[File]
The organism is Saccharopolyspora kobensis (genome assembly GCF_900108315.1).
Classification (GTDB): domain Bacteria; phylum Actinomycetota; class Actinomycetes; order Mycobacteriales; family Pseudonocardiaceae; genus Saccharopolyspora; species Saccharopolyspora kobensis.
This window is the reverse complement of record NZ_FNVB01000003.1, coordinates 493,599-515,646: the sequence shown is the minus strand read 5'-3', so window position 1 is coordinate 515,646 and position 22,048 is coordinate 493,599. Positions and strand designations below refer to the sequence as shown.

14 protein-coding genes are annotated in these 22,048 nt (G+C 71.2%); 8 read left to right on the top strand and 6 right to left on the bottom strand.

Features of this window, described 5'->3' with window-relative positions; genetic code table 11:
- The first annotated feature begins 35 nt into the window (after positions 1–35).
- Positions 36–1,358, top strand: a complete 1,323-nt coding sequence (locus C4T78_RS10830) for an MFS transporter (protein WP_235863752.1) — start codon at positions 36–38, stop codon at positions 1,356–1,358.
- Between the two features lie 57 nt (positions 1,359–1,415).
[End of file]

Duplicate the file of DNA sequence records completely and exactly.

The organism is Saccharopolyspora kobensis (genome assembly GCF_900108315.1).
Classification (GTDB): domain Bacteria; phylum Actinomycetota; class Actinomycetes; order Mycobacteriales; family Pseudonocardiaceae; genus Saccharopolyspora; species Saccharopolyspora kobensis.
This window is the reverse complement of record NZ_FNVB01000003.1, coordinates 493,599-515,646: the sequence shown is the minus strand read 5'-3', so window position 1 is coordinate 515,646 and position 22,048 is coordinate 493,599. Positions and strand designations below refer to the sequence as shown.

14 protein-coding genes are annotated in these 22,048 nt (G+C 71.2%); 8 read left to right on the top strand and 6 right to left on the bottom strand.

Features of this window, described 5'->3' with window-relative positions; genetic code table 11:
- The first annotated feature begins 35 nt into the window (after positions 1–35).
- Positions 36–1,358, top strand: a complete 1,323-nt coding sequence (locus C4T78_RS10830) for an MFS transporter (protein WP_235863752.1) — start codon at positions 36–38, stop codon at positions 1,356–1,358.
- Between the two features lie 57 nt (positions 1,359–1,415).